Justice Kelly asks whether to ‘unrecuse’ himself in two cases

    Wisconsin Supreme Court Justice Daniel Kelly
    Wisconsin Supreme Court Justice Daniel Kelly

    Justice Daniel Kelly, the conservative Wisconsin Supreme Court justice who lost the April 7 election to Dane Co. Circuit Judge Jill Karofsky, is pondering whether or not to “unrecuse” himself from two separate cases involving Wisconsin voters.

    On April 15, Kelly, who was appointed to his seat by former Gov. Scott Walker, sent a letter to the lawyers in the Zignego v. Wisconsin Elections Commission case. The plaintiffs in that case sought to bypass the court of appeals and get the Supreme Court to take up their petition to force the elections commission to purge more than 200,000 voters who may have moved from the voting rolls. Kelly writes that the case “could have affected the 2020 spring primary and general elections.”

    “I recused myself from considering the petition because I was a candidate in those elections,” he added. The Supreme Court denied the petition to bypass the lower court in that case. But now that the court of appeals has ruled on the case, and there is a new petition before the Supreme Court to review the case.

    “The 2020 spring general election is now complete,” Kelly writes, “so it appears the reason for my recusal from considering any aspect of this matter no longer obtains.”

    Kelly therefore issued an order “that any party wishing to address the issue of my participation in or recusal from the consideration of the petition for review and potentially of the merits of these consolidated matters shall file a written response to this order no later than April 22, 2020.”

    He issued the order, he explained, “to give the parties an opportunity to state their position on whether I should recuse myself from considering the pending petition for review and, potentially, the merits .. [of the case], before I make a final decision on my participation.”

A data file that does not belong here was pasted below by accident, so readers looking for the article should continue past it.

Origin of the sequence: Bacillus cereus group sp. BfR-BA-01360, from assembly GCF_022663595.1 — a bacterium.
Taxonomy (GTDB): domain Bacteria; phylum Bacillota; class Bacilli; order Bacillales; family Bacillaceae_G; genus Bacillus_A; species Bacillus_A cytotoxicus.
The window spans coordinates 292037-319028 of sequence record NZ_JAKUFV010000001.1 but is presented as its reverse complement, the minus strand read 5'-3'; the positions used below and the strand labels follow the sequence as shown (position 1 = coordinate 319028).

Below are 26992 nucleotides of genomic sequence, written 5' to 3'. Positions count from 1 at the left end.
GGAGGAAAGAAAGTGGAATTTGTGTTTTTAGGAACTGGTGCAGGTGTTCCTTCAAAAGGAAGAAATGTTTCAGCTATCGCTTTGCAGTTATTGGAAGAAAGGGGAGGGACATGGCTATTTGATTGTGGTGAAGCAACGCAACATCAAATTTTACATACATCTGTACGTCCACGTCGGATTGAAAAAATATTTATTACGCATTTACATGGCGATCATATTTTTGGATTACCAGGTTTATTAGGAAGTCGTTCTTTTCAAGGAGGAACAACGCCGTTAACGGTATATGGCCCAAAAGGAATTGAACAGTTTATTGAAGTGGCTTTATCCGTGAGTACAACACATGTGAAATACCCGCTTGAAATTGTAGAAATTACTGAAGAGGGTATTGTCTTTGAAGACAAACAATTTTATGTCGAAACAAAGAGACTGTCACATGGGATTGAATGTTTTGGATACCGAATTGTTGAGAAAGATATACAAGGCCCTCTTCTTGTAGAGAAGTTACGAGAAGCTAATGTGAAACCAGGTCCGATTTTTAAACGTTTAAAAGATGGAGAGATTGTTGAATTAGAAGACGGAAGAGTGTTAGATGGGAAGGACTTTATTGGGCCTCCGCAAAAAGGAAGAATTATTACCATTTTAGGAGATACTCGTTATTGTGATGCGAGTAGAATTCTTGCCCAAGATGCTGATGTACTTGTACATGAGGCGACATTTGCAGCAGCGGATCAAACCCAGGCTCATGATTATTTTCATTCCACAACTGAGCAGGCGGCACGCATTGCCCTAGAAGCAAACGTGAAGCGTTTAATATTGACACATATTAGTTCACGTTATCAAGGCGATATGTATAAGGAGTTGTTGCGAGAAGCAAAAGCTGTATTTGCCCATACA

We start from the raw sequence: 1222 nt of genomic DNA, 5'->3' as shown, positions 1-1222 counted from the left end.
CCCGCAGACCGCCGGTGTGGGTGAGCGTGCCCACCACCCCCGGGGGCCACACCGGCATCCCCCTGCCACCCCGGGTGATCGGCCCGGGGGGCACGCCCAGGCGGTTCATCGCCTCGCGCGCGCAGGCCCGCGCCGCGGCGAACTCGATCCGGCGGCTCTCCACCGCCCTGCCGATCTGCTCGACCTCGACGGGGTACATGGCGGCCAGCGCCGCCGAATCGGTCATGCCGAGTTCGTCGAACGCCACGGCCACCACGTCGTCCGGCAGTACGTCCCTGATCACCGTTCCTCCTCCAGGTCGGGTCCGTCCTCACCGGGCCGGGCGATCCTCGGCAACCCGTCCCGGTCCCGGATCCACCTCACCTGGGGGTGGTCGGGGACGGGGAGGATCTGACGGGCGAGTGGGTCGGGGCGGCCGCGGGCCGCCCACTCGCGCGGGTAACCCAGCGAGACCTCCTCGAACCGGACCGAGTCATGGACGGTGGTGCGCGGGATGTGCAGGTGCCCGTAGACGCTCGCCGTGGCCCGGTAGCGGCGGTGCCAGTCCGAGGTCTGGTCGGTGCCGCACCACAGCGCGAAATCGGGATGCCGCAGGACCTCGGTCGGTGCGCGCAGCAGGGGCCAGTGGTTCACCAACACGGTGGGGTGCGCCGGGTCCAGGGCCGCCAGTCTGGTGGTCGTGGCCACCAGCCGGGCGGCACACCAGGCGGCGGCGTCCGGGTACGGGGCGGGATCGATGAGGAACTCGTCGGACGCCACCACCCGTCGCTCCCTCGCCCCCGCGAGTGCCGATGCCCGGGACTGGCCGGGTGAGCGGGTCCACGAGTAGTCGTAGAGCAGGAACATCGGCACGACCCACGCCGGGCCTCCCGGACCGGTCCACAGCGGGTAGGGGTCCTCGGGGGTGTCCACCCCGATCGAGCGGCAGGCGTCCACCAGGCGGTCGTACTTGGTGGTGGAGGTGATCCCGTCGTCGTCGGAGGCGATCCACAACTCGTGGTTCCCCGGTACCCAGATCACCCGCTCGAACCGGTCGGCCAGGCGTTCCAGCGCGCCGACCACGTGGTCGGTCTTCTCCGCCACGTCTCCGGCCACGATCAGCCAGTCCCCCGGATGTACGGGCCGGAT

On April 23, Kelly sent a separate letter to the lawyers in another case, Jefferson v Dane County, again ordering them to weigh in on whether he should recuse himself.

    In that case, the petitioners, Mark Jefferson and the Republican Party of Wisconsin, asked the Court to order Dane County Clerk Scott McDonell to remove a Facebook post in which he told Dane County voters that they could declare themselves “indefinitely confined” during the Safer at Home order and avoid the legal requirement to present or upload a copy of their voter ID when requesting an absentee ballot.

    Although the April 7 election has now passed, and McDonell has now posted the Elections Commission guidance on indefinite confinement and voter ID on his Facebook page, the Court decided to take the case, explaining that “McDonell’s March 25, 2020, advice was legally incorrect. In addition, McDonell’s subsequent Facebook posting does not preclude McDonell’s future posting of the same erroneous advice. Furthermore, his erroneous March 25, 2020 Facebook posting continues distribution on the internet.”

    Attorneys in that case have until April 30 to weigh in on whether Kelly should continue to recuse himself.

    The section of the Supreme Court’s internal operating procedures on Recusal or Disqualification of Justices reads, “When a justice recuses or disqualifies himself or herself, the justice takes no further part in the consideration of the matter.”

    Ruth Conniff
    Ruth Conniff is Editor-in-chief of the Wisconsin Examiner. She formerly served as Editor-in-chief of The Progressive Magazine where she worked for many years from both Madison and Washington, DC. Shortly after Donald Trump took office she moved with her family to Oaxaca, Mexico, and covered U.S./Mexico relations, the migrant caravan, and Mexico’s efforts to grapple with Trump. Conniff is a frequent guest on MSNBC and has appeared on Good Morning America, Democracy Now!, Wisconsin Public Radio, CNN, Fox News and many other radio and television outlets. She has also written for The Nation, The New York Times, The Washington Post, and The Los Angeles Times, among other publications. She graduated from Yale University in 1990, where she ran track and edited the campus magazine The New Journal. She lives in Madison, Wisconsin with her husband and three daughters.